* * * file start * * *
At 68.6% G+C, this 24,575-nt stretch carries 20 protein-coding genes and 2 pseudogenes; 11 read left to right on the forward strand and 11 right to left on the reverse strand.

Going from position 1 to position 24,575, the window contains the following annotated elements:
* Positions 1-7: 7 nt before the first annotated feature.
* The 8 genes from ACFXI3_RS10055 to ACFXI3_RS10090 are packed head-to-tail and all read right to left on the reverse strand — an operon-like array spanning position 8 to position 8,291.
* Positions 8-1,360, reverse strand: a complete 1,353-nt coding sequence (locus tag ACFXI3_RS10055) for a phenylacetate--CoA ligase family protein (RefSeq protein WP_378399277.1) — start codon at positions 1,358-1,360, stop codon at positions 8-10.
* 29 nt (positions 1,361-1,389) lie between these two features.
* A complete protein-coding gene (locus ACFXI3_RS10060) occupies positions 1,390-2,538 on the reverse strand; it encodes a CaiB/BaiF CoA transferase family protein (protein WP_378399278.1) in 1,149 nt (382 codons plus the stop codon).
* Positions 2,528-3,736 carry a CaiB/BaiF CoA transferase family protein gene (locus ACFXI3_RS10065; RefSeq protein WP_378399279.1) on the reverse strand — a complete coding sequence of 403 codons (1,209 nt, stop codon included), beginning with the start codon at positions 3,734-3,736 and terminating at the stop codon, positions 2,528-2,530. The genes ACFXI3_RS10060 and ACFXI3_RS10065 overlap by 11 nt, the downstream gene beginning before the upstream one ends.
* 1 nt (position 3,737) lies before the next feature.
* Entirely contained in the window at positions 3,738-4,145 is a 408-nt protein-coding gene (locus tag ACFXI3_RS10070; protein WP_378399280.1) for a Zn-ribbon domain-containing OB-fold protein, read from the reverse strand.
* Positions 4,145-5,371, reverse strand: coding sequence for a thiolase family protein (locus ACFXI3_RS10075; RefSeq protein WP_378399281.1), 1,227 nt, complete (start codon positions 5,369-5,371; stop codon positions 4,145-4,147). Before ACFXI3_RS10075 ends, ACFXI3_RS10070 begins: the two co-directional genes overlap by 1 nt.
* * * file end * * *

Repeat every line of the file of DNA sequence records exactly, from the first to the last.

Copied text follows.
At 68.6% G+C, this 24,575-nt stretch carries 20 protein-coding genes and 2 pseudogenes; 11 read left to right on the forward strand and 11 right to left on the reverse strand.

Going from position 1 to position 24,575, the window contains the following annotated elements:
* Positions 1-7: 7 nt before the first annotated feature.
* The 8 genes from ACFXI3_RS10055 to ACFXI3_RS10090 are packed head-to-tail and all read right to left on the reverse strand — an operon-like array spanning position 8 to position 8,291.
* Positions 8-1,360, reverse strand: a complete 1,353-nt coding sequence (locus tag ACFXI3_RS10055) for a phenylacetate--CoA ligase family protein (RefSeq protein WP_378399277.1) — start codon at positions 1,358-1,360, stop codon at positions 8-10.
* 29 nt (positions 1,361-1,389) lie between these two features.
* A complete protein-coding gene (locus ACFXI3_RS10060) occupies positions 1,390-2,538 on the reverse strand; it encodes a CaiB/BaiF CoA transferase family protein (protein WP_378399278.1) in 1,149 nt (382 codons plus the stop codon).
* Positions 2,528-3,736 carry a CaiB/BaiF CoA transferase family protein gene (locus ACFXI3_RS10065; RefSeq protein WP_378399279.1) on the reverse strand — a complete coding sequence of 403 codons (1,209 nt, stop codon included), beginning with the start codon at positions 3,734-3,736 and terminating at the stop codon, positions 2,528-2,530. The genes ACFXI3_RS10060 and ACFXI3_RS10065 overlap by 11 nt, the downstream gene beginning before the upstream one ends.
* 1 nt (position 3,737) lies before the next feature.
* Entirely contained in the window at positions 3,738-4,145 is a 408-nt protein-coding gene (locus tag ACFXI3_RS10070; protein WP_378399280.1) for a Zn-ribbon domain-containing OB-fold protein, read from the reverse strand.
* Positions 4,145-5,371, reverse strand: coding sequence for a thiolase family protein (locus ACFXI3_RS10075; RefSeq protein WP_378399281.1), 1,227 nt, complete (start codon positions 5,369-5,371; stop codon positions 4,145-4,147). Before ACFXI3_RS10075 ends, ACFXI3_RS10070 begins: the two co-directional genes overlap by 1 nt.